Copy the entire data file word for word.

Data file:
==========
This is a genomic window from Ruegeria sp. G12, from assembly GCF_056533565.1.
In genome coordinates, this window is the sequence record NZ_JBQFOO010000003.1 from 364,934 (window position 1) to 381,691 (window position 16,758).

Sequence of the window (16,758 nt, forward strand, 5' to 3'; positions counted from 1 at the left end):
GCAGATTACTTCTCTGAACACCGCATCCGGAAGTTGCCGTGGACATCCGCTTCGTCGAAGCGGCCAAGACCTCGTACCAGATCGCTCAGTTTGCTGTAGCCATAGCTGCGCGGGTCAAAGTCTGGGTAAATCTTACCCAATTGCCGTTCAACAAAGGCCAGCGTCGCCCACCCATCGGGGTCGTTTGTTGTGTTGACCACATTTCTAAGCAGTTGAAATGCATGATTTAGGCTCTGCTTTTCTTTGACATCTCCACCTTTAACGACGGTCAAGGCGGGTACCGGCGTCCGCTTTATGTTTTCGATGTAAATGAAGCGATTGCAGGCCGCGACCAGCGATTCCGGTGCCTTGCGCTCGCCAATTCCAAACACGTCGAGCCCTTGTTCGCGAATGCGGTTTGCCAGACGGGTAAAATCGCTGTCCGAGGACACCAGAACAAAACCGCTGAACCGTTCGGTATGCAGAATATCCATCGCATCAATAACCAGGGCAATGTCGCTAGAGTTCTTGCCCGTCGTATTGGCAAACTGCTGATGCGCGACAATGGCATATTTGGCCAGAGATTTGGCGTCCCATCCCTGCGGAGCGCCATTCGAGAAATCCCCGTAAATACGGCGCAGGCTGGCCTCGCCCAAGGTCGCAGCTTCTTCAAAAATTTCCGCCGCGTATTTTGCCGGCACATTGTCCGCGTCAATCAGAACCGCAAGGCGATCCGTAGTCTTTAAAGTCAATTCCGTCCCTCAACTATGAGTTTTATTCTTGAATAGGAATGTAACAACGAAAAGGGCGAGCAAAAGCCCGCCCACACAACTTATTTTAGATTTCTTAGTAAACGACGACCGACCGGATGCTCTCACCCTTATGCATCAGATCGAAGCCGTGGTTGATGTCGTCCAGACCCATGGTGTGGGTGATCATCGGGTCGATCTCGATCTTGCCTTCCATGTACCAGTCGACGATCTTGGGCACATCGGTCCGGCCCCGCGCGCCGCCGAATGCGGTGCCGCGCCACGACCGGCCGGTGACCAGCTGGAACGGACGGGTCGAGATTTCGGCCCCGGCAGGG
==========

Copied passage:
This is a genomic window from Ruegeria sp. G12, from assembly GCF_056533565.1.
In genome coordinates, this window is the sequence record NZ_JBQFOO010000003.1 from 364,934 (window position 1) to 381,691 (window position 16,758).

Sequence of the window (16,758 nt, forward strand, 5' to 3'; positions counted from 1 at the left end):
GCAGATTACTTCTCTGAACACCGCATCCGGAAGTTGCCGTGGACATCCGCTTCGTCGAAGCGGCCAAGACCTCGTACCAGATCGCTCAGTTTGCTGTAGCCATAGCTGCGCGGGTCAAAGTCTGGGTAAATCTTACCCAATTGCCGTTCAACAAAGGCCAGCGTCGCCCACCCATCGGGGTCGTTTGTTGTGTTGACCACATTTCTAAGCAGTTGAAATGCATGATTTAGGCTCTGCTTTTCTTTGACATCTCCACCTTTAACGACGGTCAAGGCGGGTACCGGCGTCCGCTTTATGTTTTCGATGTAAATGAAGCGATTGCAGGCCGCGACCAGCGATTCCGGTGCCTTGCGCTCGCCAATTCCAAACACGTCGAGCCCTTGTTCGCGAATGCGGTTTGCCAGACGGGTAAAATCGCTGTCCGAGGACACCAGAACAAAACCGCTGAACCGTTCGGTATGCAGAATATCCATCGCATCAATAACCAGGGCAATGTCGCTAGAGTTCTTGCCCGTCGTATTGGCAAACTGCTGATGCGCGACAATGGCATATTTGGCCAGAGATTTGGCGTCCCATCCCTGCGGAGCGCCATTCGAGAAATCCCCGTAAATACGGCGCAGGCTGGCCTCGCCCAAGGTCGCAGCTTCTTCAAAAATTTCCGCCGCGTATTTTGCCGGCACATTGTCCGCGTCAATCAGAACCGCAAGGCGATCCGTAGTCTTTAAAGTCAATTCCGTCCCTCAACTATGAGTTTTATTCTTGAATAGGAATGTAACAACGAAAAGGGCGAGCAAAAGCCCGCCCACACAACTTATTTTAGATTTCTTAGTAAACGACGACCGACCGGATGCTCTCACCCTTATGCATCAGATCGAAGCCGTGGTTGATGTCGTCCAGACCCATGGTGTGGGTGATCATCGGGTCGATCTCGATCTTGCCTTCCATGTACCAGTCGACGATCTTGGGCACATCGGTCCGGCCCCGCGCGCCGCCGAATGCGGTGCCGCGCCACGACCGGCCGGTGACCAGCTGGAACGGACGGGTCGAGATTTCGGCCCCGGCAGGG